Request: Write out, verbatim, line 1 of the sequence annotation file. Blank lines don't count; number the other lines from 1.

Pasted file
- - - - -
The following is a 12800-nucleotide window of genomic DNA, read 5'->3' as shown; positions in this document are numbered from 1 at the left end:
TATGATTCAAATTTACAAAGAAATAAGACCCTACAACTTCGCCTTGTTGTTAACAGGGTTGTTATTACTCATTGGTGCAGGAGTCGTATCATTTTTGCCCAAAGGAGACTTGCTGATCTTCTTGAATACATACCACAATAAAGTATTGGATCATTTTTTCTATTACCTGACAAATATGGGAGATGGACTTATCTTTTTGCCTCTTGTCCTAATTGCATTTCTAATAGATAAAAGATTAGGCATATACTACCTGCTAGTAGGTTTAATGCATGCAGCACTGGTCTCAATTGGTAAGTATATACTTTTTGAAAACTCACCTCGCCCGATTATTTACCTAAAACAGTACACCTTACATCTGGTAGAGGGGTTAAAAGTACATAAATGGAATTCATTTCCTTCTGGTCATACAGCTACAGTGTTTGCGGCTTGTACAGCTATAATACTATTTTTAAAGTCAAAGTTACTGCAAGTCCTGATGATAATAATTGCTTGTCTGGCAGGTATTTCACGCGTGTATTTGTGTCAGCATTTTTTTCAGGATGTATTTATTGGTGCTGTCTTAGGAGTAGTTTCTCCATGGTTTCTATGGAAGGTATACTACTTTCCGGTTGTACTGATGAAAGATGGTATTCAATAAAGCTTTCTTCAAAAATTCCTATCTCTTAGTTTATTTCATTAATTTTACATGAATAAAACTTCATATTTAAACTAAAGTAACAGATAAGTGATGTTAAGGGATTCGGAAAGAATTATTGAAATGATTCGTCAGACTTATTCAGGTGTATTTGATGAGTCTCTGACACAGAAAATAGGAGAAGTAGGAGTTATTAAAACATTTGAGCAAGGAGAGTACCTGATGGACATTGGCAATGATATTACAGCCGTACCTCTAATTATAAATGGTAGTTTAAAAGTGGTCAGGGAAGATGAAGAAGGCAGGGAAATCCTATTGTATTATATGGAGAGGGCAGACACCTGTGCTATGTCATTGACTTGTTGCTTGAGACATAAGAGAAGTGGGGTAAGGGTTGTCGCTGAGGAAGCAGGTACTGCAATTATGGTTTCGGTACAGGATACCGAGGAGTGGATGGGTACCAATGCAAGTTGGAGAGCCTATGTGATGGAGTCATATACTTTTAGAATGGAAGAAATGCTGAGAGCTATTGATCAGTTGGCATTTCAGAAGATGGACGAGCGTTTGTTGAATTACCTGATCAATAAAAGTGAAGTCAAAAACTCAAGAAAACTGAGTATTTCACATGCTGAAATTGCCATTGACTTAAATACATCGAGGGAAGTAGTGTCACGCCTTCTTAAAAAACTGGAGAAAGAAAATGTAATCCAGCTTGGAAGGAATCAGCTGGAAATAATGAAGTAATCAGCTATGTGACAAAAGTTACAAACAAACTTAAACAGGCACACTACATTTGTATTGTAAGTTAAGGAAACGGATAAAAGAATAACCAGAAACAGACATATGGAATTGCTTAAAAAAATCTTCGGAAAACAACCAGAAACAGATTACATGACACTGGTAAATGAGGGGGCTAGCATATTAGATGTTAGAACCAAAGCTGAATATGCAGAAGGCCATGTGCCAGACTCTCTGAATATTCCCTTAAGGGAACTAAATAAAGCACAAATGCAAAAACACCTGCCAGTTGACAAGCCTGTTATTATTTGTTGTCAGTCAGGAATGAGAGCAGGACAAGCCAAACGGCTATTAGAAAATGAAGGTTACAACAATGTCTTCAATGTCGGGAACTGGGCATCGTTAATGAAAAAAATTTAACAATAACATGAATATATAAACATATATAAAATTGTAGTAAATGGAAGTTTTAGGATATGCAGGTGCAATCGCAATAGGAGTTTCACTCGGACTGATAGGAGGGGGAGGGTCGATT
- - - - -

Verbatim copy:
The following is a 12800-nucleotide window of genomic DNA, read 5'->3' as shown; positions in this document are numbered from 1 at the left end: